Once broken in the two Revelators are not only seamlessly matched and highly detailed but warm, surprisingly big and dynamic, unstintingly lovely, and quite persuasively realistic, especially on voice and strings. Take Joan Baez singing the ballad “Matty Groves” from Joan Baez in Concert [Vanguard]. For such a tiny woman, Baez had a huge supple voice and she could make any hall “ring” when she had a mind to. Here, in this live recording from 1963, the GamuTs gives you a true-to-life sense of just how fully she could command a stage and hold an audience in thrall. The L-3s not only capture the big sonic events, like the way Baez’s voice and guitar change in volume, color, and presence with changes in her delivery—shrinking to an intimate, erotic coo when Lord Arlen’s wife seduces Matty Groves and growing as huge, dark, and menacing as Lord Arlen himself when he finally confronts his unfaithful wife and her lover—but they also capture the littler ones. We hear Baez’s fingers sliding on the neck and strings of the guitar, the lovely chiming colors of the instrument when it is lightly strummed, its sudden fierceness and tremendous size when Baez strums it fiercely, the tremolo she adds to her hall-filling fortissimos, the clear, whispery sweetness of her pianissimos, along with the sense of a large venue and of an audience holding its breath as she makes this old, familiar tale of illicit love and bloody vengeance a piece of living musical theater. And for all this resolution, we hear these things without a hint of the analytical. They are simply woven into the fabric of the performance, as they would be in life.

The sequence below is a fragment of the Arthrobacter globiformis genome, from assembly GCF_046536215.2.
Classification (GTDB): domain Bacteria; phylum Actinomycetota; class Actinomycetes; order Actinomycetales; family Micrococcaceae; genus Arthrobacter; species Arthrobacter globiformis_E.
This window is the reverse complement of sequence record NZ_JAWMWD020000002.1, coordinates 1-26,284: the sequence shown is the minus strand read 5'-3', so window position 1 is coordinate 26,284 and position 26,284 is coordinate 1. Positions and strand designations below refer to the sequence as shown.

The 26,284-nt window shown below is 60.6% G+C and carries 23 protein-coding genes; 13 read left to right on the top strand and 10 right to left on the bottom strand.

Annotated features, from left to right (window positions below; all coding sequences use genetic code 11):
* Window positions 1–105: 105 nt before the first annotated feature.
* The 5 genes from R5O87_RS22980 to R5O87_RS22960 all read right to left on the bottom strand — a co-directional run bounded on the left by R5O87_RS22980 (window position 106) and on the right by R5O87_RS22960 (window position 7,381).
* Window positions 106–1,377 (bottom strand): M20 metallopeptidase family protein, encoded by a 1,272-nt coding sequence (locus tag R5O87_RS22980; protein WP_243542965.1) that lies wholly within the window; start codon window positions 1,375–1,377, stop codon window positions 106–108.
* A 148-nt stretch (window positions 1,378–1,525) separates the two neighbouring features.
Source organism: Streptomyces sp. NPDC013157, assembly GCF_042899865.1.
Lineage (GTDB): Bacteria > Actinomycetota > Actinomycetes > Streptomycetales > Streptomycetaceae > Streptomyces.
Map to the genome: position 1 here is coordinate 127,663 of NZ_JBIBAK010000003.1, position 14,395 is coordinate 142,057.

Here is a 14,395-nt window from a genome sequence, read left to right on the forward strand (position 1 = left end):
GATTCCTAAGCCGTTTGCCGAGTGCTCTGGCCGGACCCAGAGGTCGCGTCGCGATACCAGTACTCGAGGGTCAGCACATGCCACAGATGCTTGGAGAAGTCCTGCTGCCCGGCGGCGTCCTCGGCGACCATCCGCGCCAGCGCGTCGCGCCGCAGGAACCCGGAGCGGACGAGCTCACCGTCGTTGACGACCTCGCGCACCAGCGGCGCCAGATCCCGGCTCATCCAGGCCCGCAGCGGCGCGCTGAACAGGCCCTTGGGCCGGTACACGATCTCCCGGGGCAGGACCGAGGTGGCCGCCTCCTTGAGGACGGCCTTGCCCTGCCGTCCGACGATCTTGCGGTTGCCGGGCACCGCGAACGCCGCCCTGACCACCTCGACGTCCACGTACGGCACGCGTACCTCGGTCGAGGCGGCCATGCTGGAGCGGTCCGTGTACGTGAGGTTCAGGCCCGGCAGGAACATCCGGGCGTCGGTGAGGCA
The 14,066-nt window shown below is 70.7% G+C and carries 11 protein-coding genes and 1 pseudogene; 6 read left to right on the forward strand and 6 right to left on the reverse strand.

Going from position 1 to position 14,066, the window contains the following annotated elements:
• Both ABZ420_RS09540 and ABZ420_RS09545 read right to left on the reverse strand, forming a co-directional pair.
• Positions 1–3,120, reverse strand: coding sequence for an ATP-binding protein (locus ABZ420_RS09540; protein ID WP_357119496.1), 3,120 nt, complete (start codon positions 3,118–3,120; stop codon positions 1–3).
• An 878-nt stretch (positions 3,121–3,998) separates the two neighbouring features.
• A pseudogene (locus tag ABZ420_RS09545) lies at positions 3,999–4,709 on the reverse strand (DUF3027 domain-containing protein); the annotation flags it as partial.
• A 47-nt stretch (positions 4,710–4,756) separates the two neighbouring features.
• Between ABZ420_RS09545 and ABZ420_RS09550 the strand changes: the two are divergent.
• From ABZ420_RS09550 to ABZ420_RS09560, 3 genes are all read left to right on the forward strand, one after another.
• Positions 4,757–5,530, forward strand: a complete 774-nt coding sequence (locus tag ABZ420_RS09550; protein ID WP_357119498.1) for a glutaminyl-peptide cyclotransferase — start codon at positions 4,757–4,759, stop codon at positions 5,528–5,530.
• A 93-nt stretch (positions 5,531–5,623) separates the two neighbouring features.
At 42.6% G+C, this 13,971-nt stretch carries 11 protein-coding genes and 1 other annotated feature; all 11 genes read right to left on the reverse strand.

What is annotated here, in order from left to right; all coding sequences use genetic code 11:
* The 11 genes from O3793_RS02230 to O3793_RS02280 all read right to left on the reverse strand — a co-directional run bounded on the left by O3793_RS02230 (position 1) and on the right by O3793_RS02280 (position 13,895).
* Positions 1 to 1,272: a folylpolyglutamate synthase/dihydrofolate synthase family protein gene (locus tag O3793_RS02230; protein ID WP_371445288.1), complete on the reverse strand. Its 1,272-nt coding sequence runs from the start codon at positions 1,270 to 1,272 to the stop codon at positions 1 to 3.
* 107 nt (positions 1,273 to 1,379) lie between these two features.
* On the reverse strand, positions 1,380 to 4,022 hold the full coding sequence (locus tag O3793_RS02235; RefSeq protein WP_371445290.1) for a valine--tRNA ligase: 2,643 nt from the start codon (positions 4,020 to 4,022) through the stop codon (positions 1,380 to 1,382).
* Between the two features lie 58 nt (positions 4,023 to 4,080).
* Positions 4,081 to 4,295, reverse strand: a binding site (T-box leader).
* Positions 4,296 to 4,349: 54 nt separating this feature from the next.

As I said earlier, for a tiny two-way the L-3 is surprisingly big and dynamic, even in the bass, where it reproduces the crashing sustained chords that end the ostinato-like Appassionata of Richard Rodney Bennett’s Five Studies for Piano [Argo] with something close to the fireworks-against-a-night-sky power and color of a reallife grand piano’s bottom octaves (and with precise definition of pitch, to boot). In the upper midrange and lower treble the L-3’s touch is almost, though not quite, as deft as the MAGICO’s with a little more upper-mid/treble brilliance than the Mini but without any thinning of timbre. Nadia Salerno-Sonnenberg’s spiccato bowing in the Allegro brusco (and, brother, does she make it brusco) of the Prokofiev First Violin Sonata is reproduced with remarkable clarity, and the gorgeous tone color that makes this recording so ravishing. As you might expect, the L-3 is also a world-class soundstager, throwing a soundfield that is very nearly as wide and deep, though not as tall, as the best I’ve heard and consistently imaging “outside the box”—well beyond the far sides of either enclosure.

So where does the L-3 stand in the pantheon of great two-ways? Pretty high, I’d say. It doesn’t really sound like a Mini II—it doesn’t reach that level of “fool-ya” realism and transparency to sources. When all is said and done, I suppose the way its ported enclosure loads the mid/woof and the room may account for the slight but persistent darkness of its balance, although it may also be adding to its overall warmth and loveliness. The enclosure could probably be improved on and, without question, so could the stands.

Featured Articles